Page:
The Botanicarium – Pilgrym Illustrated III

I cannot explain how exciting, or what an honor, it is to be working on the scenery where Thistle’s original illustrations and new ideas meet with our ideas and sketches. The Whole Botanicarium idea in turn came from seeing FPOA’s insane Green Mechanicvm. It has been a very organic creative process where the whole will be so much more than the sum of its parts.

This thing is really taking of and turning into something special. I’m marveling at the amazing illustrations from Thistle, Kari and Vader (still unpublished) and the insane models and backstories from all the participants, and perhaps most special is the wealth of ideas in the works from people who have been inspired by this whole affair and have decided to create civilian Pilgrims for the event.

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Migs

35 thoughts on “The Botanicarium – Pilgrym Illustrated III

  1. Another excellent piece of art! It certainly captures the imagination and makes you rethink what Terra might be like in M41. I love the reoccurring theme of having pilgrims in each of the locations that have been depicted (very fitting for the project!).

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  2. Splendid, and I’m sure your scenery will be equally so. Question – is there/could there be any move to publish the art output from this project in book form? Now that would be something!

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  3. Fantastic looking piece of art! It is very evocative and thought provoking, challenging the viewer to rethink what they know of Terra. How has the terrain and flora been harnessed in the machinations of the Imperial machine?

    I love the wandering pilgrims too, particularly the one with the book on his head. ๐Ÿ™‚

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  4. re publishing art – its all GW IP and as such it really belongs to them not me or sleet and as such its copyright GW and only appears here bi curtesy ….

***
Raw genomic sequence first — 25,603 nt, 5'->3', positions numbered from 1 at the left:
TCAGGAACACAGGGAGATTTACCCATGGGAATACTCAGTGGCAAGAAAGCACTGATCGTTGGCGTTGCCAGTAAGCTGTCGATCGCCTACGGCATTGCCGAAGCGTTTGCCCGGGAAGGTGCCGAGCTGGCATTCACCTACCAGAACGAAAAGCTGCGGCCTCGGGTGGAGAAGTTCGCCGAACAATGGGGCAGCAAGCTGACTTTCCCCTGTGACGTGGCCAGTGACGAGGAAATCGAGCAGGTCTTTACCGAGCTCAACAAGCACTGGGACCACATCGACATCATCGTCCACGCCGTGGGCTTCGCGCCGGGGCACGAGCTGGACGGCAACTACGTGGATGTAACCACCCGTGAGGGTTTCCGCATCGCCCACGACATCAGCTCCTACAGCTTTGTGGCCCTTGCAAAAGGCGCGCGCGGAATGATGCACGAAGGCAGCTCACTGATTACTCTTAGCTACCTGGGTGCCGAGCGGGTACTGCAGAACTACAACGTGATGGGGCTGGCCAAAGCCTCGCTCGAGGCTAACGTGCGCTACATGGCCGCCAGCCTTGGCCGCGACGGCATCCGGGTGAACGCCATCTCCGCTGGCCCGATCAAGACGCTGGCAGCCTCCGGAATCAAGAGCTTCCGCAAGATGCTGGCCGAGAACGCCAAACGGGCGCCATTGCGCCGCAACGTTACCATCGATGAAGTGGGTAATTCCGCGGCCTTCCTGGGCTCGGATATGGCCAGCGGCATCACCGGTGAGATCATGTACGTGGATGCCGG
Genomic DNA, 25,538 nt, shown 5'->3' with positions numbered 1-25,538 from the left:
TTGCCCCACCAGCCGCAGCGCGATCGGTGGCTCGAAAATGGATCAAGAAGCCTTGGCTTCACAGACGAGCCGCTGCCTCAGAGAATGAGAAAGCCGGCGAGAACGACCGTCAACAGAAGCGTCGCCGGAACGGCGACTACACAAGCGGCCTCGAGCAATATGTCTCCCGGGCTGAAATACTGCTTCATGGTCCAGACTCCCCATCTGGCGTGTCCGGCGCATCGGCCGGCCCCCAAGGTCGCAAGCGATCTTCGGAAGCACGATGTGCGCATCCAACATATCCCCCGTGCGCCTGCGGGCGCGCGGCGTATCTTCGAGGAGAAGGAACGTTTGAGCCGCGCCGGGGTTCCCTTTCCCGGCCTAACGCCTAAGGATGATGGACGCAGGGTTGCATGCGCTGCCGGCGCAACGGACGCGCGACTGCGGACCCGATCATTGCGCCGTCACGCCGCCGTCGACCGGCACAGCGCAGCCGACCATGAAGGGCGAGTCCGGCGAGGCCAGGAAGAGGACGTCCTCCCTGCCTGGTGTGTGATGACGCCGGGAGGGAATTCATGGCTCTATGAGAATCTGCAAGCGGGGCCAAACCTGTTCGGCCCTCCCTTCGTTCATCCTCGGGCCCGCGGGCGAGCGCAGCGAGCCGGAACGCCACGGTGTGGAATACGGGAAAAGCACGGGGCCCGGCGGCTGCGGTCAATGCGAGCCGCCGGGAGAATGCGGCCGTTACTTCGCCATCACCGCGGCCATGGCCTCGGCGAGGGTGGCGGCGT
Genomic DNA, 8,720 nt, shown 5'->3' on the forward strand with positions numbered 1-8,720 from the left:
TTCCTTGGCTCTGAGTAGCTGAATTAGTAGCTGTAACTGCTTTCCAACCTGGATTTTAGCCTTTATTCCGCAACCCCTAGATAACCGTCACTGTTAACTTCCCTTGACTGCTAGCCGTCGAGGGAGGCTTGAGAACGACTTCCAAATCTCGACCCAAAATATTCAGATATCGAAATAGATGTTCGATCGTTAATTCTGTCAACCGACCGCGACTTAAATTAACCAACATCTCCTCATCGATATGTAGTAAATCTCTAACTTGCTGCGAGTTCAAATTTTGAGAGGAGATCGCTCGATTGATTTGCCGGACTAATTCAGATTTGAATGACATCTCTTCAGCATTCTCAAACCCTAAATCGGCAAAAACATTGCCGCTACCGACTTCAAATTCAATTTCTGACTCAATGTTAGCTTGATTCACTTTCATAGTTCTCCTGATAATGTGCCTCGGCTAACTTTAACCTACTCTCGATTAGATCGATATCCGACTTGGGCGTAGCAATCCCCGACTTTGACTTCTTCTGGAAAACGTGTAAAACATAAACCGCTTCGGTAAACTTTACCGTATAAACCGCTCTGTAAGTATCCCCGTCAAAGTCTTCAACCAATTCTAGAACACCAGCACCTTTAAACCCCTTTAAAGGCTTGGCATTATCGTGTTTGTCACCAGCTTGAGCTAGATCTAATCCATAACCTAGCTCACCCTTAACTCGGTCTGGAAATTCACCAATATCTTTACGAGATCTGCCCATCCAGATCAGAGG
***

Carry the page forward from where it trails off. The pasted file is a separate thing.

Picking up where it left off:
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  5. this is just one aspect – terran halls are endless – both in area and architecture – or is it a mystics vision or maybe a metaphor buried deep in a tome of ancient bibliotec carried bi wandering pilgryms searching for the truth ….

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  6. Think this may be my favourite of the three Pilgrymage images so far. I love the massive templescapes, shrineworlds and industrial structures that appear in so much 40k artwork but itโ€™s really nice to peel back the surface and get a look at a different part of the world. All too often futuristic farmlands seem to be almost identical to modern farmlands, with perhaps the introduction of an anti-gravity tractor and a two-headed cow. Itโ€™s inspiring to see a properly 40k-esque patch of countryside and as ever there are so many little hints and details that encourage one to ask questions about the landscape depicted (I want to know what kind of livestock they have thatโ€™s made them want to pollard rather than coppice those trees!). Oh and the little patches of fog around the road itself are wonderfully atmospheric.

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  7. the biomechanical cable trees have a certain life of their own but need constant maintenance bi the botanicumme priest adepts who service these vast forests with electrosequeters and holi oil – but the deeper one treads the more dangerous it becomes ….

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  8. I very much doubt that the blind pilgrims, in rags, can walk a league (3 miles) never mind ten thousand leagues to wherever it is they are bound (I suspect the pilgrymme-halls of terra.